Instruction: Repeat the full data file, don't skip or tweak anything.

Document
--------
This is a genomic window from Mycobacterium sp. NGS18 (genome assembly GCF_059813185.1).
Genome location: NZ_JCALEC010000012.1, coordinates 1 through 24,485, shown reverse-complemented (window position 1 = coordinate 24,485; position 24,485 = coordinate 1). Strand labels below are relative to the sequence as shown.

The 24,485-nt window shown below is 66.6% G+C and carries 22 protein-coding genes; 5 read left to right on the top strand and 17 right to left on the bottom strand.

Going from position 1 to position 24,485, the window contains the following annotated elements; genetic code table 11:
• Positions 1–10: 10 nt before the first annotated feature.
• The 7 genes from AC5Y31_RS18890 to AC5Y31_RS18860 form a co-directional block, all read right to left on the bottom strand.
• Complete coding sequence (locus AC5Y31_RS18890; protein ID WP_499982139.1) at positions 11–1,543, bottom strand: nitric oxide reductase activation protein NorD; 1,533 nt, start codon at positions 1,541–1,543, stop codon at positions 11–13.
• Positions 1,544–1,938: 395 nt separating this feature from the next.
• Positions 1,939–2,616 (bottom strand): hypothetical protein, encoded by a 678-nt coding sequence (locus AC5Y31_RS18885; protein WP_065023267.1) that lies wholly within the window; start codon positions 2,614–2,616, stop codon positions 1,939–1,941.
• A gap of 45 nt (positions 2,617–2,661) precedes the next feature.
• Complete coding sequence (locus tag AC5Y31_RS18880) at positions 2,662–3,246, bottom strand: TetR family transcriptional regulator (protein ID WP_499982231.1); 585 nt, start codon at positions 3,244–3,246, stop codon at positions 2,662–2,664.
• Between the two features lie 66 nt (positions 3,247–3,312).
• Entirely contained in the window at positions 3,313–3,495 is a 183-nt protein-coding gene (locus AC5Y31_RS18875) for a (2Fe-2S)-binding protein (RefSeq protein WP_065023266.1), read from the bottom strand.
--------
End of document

This is a genomic window from Mycobacterium sp. NGS18 (genome assembly GCF_059813185.1).
Genome location: NZ_JCALEC010000012.1, coordinates 1 through 24,485, shown reverse-complemented (window position 1 = coordinate 24,485; position 24,485 = coordinate 1). Strand labels below are relative to the sequence as shown.

The 24,485-nt window shown below is 66.6% G+C and carries 22 protein-coding genes; 5 read left to right on the top strand and 17 right to left on the bottom strand.

Going from position 1 to position 24,485, the window contains the following annotated elements; genetic code table 11:
• Positions 1–10: 10 nt before the first annotated feature.
• The 7 genes from AC5Y31_RS18890 to AC5Y31_RS18860 form a co-directional block, all read right to left on the bottom strand.
• Complete coding sequence (locus AC5Y31_RS18890; protein ID WP_499982139.1) at positions 11–1,543, bottom strand: nitric oxide reductase activation protein NorD; 1,533 nt, start codon at positions 1,541–1,543, stop codon at positions 11–13.
• Positions 1,544–1,938: 395 nt separating this feature from the next.
• Positions 1,939–2,616 (bottom strand): hypothetical protein, encoded by a 678-nt coding sequence (locus AC5Y31_RS18885; protein WP_065023267.1) that lies wholly within the window; start codon positions 2,614–2,616, stop codon positions 1,939–1,941.
• A gap of 45 nt (positions 2,617–2,661) precedes the next feature.
• Complete coding sequence (locus tag AC5Y31_RS18880) at positions 2,662–3,246, bottom strand: TetR family transcriptional regulator (protein ID WP_499982231.1); 585 nt, start codon at positions 3,244–3,246, stop codon at positions 2,662–2,664.
• Between the two features lie 66 nt (positions 3,247–3,312).
• Entirely contained in the window at positions 3,313–3,495 is a 183-nt protein-coding gene (locus AC5Y31_RS18875) for a (2Fe-2S)-binding protein (RefSeq protein WP_065023266.1), read from the bottom strand.